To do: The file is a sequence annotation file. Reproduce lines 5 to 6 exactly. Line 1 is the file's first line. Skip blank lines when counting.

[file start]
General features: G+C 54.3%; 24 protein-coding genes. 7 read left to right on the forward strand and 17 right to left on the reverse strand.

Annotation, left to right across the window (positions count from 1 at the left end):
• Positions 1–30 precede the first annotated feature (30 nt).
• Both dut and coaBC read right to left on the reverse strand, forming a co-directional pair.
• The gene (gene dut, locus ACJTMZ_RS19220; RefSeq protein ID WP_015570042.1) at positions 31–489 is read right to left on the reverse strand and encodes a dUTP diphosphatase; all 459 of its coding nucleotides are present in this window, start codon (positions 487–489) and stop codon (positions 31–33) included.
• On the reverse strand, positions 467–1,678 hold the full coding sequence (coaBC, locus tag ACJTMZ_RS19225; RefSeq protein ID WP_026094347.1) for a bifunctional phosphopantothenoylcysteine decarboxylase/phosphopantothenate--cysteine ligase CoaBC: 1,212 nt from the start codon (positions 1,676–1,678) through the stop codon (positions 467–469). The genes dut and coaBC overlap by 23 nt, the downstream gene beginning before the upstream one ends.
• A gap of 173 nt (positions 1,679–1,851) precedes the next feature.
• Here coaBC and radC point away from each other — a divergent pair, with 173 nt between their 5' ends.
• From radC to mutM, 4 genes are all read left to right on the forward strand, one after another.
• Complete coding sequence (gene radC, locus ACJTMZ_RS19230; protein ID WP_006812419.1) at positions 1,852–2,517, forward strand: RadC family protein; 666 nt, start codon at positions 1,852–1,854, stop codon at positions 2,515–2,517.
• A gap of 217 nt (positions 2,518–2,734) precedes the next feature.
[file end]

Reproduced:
• The gene (gene dut, locus ACJTMZ_RS19220; RefSeq protein ID WP_015570042.1) at positions 31–489 is read right to left on the reverse strand and encodes a dUTP diphosphatase; all 459 of its coding nucleotides are present in this window, start codon (positions 487–489) and stop codon (positions 31–33) included.
• On the reverse strand, positions 467–1,678 hold the full coding sequence (coaBC, locus tag ACJTMZ_RS19225; RefSeq protein ID WP_026094347.1) for a bifunctional phosphopantothenoylcysteine decarboxylase/phosphopantothenate--cysteine ligase CoaBC: 1,212 nt from the start codon (positions 1,676–1,678) through the stop codon (positions 467–469). The genes dut and coaBC overlap by 23 nt, the downstream gene beginning before the upstream one ends.